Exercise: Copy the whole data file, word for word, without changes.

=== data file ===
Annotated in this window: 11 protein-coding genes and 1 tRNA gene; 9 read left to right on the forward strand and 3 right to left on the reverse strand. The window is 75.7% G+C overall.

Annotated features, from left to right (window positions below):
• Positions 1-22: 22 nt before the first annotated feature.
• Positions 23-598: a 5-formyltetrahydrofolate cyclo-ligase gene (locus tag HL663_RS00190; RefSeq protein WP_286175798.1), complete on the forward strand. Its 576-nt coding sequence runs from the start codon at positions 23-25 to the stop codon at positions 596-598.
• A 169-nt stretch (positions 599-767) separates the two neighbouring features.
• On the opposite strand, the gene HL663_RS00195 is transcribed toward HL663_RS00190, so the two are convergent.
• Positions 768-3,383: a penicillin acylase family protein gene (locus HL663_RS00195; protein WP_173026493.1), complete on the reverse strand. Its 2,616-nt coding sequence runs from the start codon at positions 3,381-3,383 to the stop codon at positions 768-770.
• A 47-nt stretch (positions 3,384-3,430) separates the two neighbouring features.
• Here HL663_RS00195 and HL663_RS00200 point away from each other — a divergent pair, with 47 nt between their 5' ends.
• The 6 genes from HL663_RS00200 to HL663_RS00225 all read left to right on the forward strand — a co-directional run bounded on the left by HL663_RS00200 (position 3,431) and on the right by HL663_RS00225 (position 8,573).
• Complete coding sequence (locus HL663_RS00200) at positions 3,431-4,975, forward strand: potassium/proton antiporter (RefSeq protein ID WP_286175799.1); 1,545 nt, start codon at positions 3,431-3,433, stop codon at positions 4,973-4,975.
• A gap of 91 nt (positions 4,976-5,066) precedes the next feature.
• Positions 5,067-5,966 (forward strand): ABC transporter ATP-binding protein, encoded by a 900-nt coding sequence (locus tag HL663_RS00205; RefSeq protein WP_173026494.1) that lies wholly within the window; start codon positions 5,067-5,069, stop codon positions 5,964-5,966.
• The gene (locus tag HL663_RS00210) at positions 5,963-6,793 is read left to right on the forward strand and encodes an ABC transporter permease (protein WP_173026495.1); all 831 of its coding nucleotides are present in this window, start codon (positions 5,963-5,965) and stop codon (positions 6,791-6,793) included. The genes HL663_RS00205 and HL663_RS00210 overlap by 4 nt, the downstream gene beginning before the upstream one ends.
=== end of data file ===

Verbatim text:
Annotated in this window: 11 protein-coding genes and 1 tRNA gene; 9 read left to right on the forward strand and 3 right to left on the reverse strand. The window is 75.7% G+C overall.

Annotated features, from left to right (window positions below):
• Positions 1-22: 22 nt before the first annotated feature.
• Positions 23-598: a 5-formyltetrahydrofolate cyclo-ligase gene (locus tag HL663_RS00190; RefSeq protein WP_286175798.1), complete on the forward strand. Its 576-nt coding sequence runs from the start codon at positions 23-25 to the stop codon at positions 596-598.
• A 169-nt stretch (positions 599-767) separates the two neighbouring features.
• On the opposite strand, the gene HL663_RS00195 is transcribed toward HL663_RS00190, so the two are convergent.
• Positions 768-3,383: a penicillin acylase family protein gene (locus HL663_RS00195; protein WP_173026493.1), complete on the reverse strand. Its 2,616-nt coding sequence runs from the start codon at positions 3,381-3,383 to the stop codon at positions 768-770.
• A 47-nt stretch (positions 3,384-3,430) separates the two neighbouring features.
• Here HL663_RS00195 and HL663_RS00200 point away from each other — a divergent pair, with 47 nt between their 5' ends.
• The 6 genes from HL663_RS00200 to HL663_RS00225 all read left to right on the forward strand — a co-directional run bounded on the left by HL663_RS00200 (position 3,431) and on the right by HL663_RS00225 (position 8,573).
• Complete coding sequence (locus HL663_RS00200) at positions 3,431-4,975, forward strand: potassium/proton antiporter (RefSeq protein ID WP_286175799.1); 1,545 nt, start codon at positions 3,431-3,433, stop codon at positions 4,973-4,975.
• A gap of 91 nt (positions 4,976-5,066) precedes the next feature.
• Positions 5,067-5,966 (forward strand): ABC transporter ATP-binding protein, encoded by a 900-nt coding sequence (locus tag HL663_RS00205; RefSeq protein WP_173026494.1) that lies wholly within the window; start codon positions 5,067-5,069, stop codon positions 5,964-5,966.
• The gene (locus tag HL663_RS00210) at positions 5,963-6,793 is read left to right on the forward strand and encodes an ABC transporter permease (protein WP_173026495.1); all 831 of its coding nucleotides are present in this window, start codon (positions 5,963-5,965) and stop codon (positions 6,791-6,793) included. The genes HL663_RS00205 and HL663_RS00210 overlap by 4 nt, the downstream gene beginning before the upstream one ends.